F or years, I've preached that corporate social responsibility helps the bottom line. Respect the environment, your employees and the community, I argued, and they'll not only respect you back, they'll buy your products. Unfortunately, I've never been able to prove it or even find a study to back me up. In fact, most research shows that consumers aren't willing to pay more for a socially responsible product. They want the best deal, period.
And the truth is, that's the way it should be. Companies aren't moral beings. They exist to make money for their shareholders by hanging on to customers. When a firm's top brass go on a social-responsibility offensive, you can be sure it's self-interested: they want to increase their profits by burnishing their public image, cutting costs or avoiding even more costly regulation.
I've been thinking about this more often lately as a raft of new companies rush to embrace social responsibility. PepsiCo chairman Indra Nooyi recently announced plans to take a Frito-Lay factory off the power grid and run it almost entirely on renewable fuels. Texas Instruments has a new, green semiconductor plant. Even Wal-Mart, long reviled for its paltry pay and pathetic benefits, is getting in on the act. This past fall, CEO Lee Scott unveiled a broad employee healthcare package with premiums as low as $5 a month; before that, he revealed plans to install low-energy lighting in Wal-Mart's stores and switch the packaging for its fresh produce to plastics made from environmentally friendly corn sugars.
Like all good top managers, these executives are doing what they're supposed to do according to the current rules of the game. Those low-energy light bulbs will not only reduce Wal-Mart's carbon dioxide emissions by 35 million pounds a year; they will also save the company (by its own estimation) $2.6 million annually. That new, green packaging turns out to be cheaper than the old. Adopting better health coverage is not just an effort to blunt public criticism about stingy benefits (the same stingy benefits that contribute to the great deals we get as consumers), but is perhaps also a bid to preempt action by several states that have recently threatened to require big employers to provide workers with even more generous health benefits. (See other cost-effective changes made by companies.)
And so it goes. Back in 2005, Kraft Foods announced it would stop marketing certain products to children under the age of 12. The news was hailed as a glowing example of corporate social responsibility, but critics said it was no such thing. A World Health Organization report had already concluded that food advertising directed at children contributes to child obesity, and Congress was considering moves to regulate such advertising. Kraft was most likely trying to stay ahead of the legislation. Alcoa, which is paring its energy use, estimates its efforts are saving it about $100 million a year. McDonald's switch to kinder, gentler slaughtering techniques has helped boost the company's image among consumers.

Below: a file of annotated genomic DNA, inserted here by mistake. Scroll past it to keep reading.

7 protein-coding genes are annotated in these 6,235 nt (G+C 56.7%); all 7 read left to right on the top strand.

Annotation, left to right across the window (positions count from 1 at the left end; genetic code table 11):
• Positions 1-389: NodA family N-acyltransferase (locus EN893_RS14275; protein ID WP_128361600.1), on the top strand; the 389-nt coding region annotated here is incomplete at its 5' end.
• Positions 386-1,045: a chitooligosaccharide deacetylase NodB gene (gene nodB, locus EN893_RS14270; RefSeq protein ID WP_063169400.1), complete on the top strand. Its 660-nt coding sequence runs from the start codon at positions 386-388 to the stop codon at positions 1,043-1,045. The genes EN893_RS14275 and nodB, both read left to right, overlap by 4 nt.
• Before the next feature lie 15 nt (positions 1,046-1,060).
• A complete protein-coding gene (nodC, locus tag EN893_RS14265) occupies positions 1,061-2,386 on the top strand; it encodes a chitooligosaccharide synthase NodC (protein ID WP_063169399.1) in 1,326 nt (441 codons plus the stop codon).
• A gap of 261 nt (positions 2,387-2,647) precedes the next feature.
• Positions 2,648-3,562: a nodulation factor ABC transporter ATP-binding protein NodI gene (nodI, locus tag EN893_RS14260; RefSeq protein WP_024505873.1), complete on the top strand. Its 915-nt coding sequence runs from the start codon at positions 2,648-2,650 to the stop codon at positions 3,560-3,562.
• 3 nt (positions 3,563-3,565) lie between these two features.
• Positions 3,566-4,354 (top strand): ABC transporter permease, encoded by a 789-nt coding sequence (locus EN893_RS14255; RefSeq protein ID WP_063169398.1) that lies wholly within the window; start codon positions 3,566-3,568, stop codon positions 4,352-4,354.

The companies are simply trying to win, and that's what they're supposed to be doing. Of course, improving the bottom line doesn't always make the public better off. Polluting, stiffing workers on healthcare and encouraging kids to eat junk food are often better for profits than taking the opposite approach.
That's why we need government. It's not the job of private enterprise but our representatives in government to tackle public policy issues. Yet instead of taking the lead, elected officials often allow major corporations to set the agenda through the most effective tool available: money. Every year, companies pour millions of dollars into the system, through political donations and the platoons of lobbyists they deploy to Washington. Wal-Mart has one of the largest corporate political action committees in America. It spent $2.7 million during the 2004 elections and is on the way to contributing even more this time. AT&T's PAC spent $2.65 million during the 2006 elections, and the Altria Group's PAC parted with $1.8 million.
Consumers and voters who pressure companies into being socially responsible are diverting attention from the harder and more important task of cleaning up democracy so laws can be enacted to reflect what the nation wants of its corporations, beyond profitability. The answer isn't to push companies to be more socially responsible; it's to get corporate money out of politics so we as citizens can decide what the rules of the game should be. Condemning companies for not giving their employees better pay and health benefits may be emotionally gratifying, but it's a sideshow. What we really ought to be doing is condemning large corporations for polluting democracy.
Robert Reich, former Secretary of Labor in the Clinton administration, is Professor of Public Policy at Cal and the author of 'Reason: Why Liberals Will Win the Battle for America.'
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